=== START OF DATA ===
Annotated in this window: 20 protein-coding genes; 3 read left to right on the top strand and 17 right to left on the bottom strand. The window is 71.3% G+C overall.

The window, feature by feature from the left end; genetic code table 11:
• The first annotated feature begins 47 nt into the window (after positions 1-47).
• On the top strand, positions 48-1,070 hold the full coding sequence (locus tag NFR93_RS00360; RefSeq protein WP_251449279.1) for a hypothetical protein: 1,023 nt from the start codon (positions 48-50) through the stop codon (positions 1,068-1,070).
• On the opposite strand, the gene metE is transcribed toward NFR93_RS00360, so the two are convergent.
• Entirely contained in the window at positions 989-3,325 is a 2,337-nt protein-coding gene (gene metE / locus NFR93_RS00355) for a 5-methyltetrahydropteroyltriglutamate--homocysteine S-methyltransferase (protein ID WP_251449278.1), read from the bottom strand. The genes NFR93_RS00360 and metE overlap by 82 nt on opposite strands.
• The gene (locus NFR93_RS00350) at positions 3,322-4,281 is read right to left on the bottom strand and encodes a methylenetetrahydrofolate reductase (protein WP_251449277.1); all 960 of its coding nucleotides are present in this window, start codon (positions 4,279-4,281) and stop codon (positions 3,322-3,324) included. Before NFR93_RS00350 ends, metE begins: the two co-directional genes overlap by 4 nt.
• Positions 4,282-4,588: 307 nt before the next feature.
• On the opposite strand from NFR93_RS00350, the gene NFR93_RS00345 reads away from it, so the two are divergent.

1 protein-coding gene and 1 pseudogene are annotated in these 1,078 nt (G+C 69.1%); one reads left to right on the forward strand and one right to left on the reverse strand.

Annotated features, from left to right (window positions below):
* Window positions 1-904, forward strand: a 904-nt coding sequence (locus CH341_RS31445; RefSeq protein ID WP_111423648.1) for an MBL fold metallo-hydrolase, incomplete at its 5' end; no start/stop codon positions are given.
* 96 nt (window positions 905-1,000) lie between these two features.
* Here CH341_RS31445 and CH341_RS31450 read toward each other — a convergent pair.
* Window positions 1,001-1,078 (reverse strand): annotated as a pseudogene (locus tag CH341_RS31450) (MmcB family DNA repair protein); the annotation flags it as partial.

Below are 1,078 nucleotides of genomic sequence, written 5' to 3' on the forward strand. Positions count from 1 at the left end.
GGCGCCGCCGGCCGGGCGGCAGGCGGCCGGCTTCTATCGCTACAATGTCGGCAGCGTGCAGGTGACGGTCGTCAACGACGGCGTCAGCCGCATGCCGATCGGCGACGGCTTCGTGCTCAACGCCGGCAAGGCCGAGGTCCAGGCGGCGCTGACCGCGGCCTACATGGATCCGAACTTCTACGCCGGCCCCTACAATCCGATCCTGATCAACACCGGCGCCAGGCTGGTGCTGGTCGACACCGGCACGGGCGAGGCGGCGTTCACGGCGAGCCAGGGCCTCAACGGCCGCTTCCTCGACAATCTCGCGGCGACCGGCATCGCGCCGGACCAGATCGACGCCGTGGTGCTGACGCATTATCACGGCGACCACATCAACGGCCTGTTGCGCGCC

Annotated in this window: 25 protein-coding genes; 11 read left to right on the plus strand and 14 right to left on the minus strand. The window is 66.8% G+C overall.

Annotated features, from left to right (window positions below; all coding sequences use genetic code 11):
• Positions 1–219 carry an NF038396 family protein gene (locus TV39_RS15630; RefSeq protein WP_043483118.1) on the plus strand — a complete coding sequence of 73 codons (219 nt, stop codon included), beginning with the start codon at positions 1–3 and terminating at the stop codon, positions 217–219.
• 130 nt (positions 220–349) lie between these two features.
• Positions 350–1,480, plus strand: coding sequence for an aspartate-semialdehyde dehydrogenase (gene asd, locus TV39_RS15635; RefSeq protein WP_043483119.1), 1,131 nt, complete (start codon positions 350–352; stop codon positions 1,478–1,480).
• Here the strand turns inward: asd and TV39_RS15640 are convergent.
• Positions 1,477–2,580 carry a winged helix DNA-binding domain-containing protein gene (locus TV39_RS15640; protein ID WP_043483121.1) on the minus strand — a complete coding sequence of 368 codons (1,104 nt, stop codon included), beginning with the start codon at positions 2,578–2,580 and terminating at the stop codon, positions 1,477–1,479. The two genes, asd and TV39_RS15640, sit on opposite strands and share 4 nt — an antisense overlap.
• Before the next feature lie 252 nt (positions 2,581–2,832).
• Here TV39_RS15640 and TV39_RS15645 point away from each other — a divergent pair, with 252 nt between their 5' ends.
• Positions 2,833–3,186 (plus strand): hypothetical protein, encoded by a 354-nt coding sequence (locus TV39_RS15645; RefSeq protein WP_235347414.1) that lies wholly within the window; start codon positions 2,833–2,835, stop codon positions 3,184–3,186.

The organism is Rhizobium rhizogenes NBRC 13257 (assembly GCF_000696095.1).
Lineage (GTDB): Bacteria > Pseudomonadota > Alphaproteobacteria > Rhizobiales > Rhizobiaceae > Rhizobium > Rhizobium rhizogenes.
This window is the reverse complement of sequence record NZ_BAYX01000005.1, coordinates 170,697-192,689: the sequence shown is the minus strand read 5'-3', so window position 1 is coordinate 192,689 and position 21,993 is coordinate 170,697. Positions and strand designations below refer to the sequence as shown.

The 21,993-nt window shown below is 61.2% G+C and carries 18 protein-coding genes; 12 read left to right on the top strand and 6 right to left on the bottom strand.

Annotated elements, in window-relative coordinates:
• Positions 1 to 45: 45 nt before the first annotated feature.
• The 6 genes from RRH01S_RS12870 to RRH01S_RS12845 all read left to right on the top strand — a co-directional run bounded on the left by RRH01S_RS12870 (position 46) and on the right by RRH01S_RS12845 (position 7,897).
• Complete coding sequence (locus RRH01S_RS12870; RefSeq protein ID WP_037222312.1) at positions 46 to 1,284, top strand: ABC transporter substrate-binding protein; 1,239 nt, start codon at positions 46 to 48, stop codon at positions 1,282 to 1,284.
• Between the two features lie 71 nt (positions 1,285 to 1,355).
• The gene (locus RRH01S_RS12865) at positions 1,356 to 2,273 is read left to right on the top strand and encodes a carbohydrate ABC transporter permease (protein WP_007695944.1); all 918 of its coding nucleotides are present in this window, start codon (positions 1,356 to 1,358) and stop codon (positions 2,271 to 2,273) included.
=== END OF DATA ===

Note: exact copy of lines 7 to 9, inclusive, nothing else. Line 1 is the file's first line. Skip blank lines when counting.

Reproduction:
• The gene (locus NFR93_RS00350) at positions 3,322-4,281 is read right to left on the bottom strand and encodes a methylenetetrahydrofolate reductase (protein WP_251449277.1); all 960 of its coding nucleotides are present in this window, start codon (positions 4,279-4,281) and stop codon (positions 3,322-3,324) included. Before NFR93_RS00350 ends, metE begins: the two co-directional genes overlap by 4 nt.
• Positions 4,282-4,588: 307 nt before the next feature.
• On the opposite strand from NFR93_RS00350, the gene NFR93_RS00345 reads away from it, so the two are divergent.